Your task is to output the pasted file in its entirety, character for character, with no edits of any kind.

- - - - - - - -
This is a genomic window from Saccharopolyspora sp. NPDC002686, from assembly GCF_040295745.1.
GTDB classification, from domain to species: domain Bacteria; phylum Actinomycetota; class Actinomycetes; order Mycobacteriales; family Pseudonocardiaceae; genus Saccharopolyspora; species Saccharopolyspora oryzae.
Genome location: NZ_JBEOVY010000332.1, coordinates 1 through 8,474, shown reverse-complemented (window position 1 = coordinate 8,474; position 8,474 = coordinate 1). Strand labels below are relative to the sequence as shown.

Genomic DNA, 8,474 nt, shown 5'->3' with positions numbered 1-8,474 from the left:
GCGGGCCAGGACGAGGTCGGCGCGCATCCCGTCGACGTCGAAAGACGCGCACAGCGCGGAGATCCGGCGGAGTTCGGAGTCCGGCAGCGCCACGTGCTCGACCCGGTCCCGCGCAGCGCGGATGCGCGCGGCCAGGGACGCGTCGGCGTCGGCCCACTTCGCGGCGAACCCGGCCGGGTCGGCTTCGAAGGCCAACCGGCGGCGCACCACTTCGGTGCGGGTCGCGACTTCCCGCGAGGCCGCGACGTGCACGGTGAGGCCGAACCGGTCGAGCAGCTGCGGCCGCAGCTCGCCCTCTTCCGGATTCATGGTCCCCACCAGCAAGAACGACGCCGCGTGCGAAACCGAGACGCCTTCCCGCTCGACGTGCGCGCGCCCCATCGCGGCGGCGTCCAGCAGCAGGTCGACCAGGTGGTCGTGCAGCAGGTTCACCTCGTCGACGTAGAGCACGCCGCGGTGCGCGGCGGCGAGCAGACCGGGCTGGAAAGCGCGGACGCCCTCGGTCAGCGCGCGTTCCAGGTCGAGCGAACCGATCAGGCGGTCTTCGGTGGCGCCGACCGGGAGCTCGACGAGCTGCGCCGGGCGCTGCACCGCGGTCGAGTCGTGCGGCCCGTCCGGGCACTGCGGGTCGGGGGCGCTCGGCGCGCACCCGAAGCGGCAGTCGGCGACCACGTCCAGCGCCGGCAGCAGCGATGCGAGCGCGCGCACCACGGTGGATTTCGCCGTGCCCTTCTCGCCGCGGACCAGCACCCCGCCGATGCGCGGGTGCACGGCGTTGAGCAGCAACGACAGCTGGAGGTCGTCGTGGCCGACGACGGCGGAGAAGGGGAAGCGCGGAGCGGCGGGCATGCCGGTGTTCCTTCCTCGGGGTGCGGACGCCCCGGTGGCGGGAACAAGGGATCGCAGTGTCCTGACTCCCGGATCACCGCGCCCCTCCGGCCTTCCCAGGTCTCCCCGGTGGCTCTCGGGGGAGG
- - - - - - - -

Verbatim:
This is a genomic window from Saccharopolyspora sp. NPDC002686, from assembly GCF_040295745.1.
GTDB classification, from domain to species: domain Bacteria; phylum Actinomycetota; class Actinomycetes; order Mycobacteriales; family Pseudonocardiaceae; genus Saccharopolyspora; species Saccharopolyspora oryzae.
Genome location: NZ_JBEOVY010000332.1, coordinates 1 through 8,474, shown reverse-complemented (window position 1 = coordinate 8,474; position 8,474 = coordinate 1). Strand labels below are relative to the sequence as shown.

Genomic DNA, 8,474 nt, shown 5'->3' with positions numbered 1-8,474 from the left:
GCGGGCCAGGACGAGGTCGGCGCGCATCCCGTCGACGTCGAAAGACGCGCACAGCGCGGAGATCCGGCGGAGTTCGGAGTCCGGCAGCGCCACGTGCTCGACCCGGTCCCGCGCAGCGCGGATGCGCGCGGCCAGGGACGCGTCGGCGTCGGCCCACTTCGCGGCGAACCCGGCCGGGTCGGCTTCGAAGGCCAACCGGCGGCGCACCACTTCGGTGCGGGTCGCGACTTCCCGCGAGGCCGCGACGTGCACGGTGAGGCCGAACCGGTCGAGCAGCTGCGGCCGCAGCTCGCCCTCTTCCGGATTCATGGTCCCCACCAGCAAGAACGACGCCGCGTGCGAAACCGAGACGCCTTCCCGCTCGACGTGCGCGCGCCCCATCGCGGCGGCGTCCAGCAGCAGGTCGACCAGGTGGTCGTGCAGCAGGTTCACCTCGTCGACGTAGAGCACGCCGCGGTGCGCGGCGGCGAGCAGACCGGGCTGGAAAGCGCGGACGCCCTCGGTCAGCGCGCGTTCCAGGTCGAGCGAACCGATCAGGCGGTCTTCGGTGGCGCCGACCGGGAGCTCGACGAGCTGCGCCGGGCGCTGCACCGCGGTCGAGTCGTGCGGCCCGTCCGGGCACTGCGGGTCGGGGGCGCTCGGCGCGCACCCGAAGCGGCAGTCGGCGACCACGTCCAGCGCCGGCAGCAGCGATGCGAGCGCGCGCACCACGGTGGATTTCGCCGTGCCCTTCTCGCCGCGGACCAGCACCCCGCCGATGCGCGGGTGCACGGCGTTGAGCAGCAACGACAGCTGGAGGTCGTCGTGGCCGACGACGGCGGAGAAGGGGAAGCGCGGAGCGGCGGGCATGCCGGTGTTCCTTCCTCGGGGTGCGGACGCCCCGGTGGCGGGAACAAGGGATCGCAGTGTCCTGACTCCCGGATCACCGCGCCCCTCCGGCCTTCCCAGGTCTCCCCGGTGGCTCTCGGGGGAGG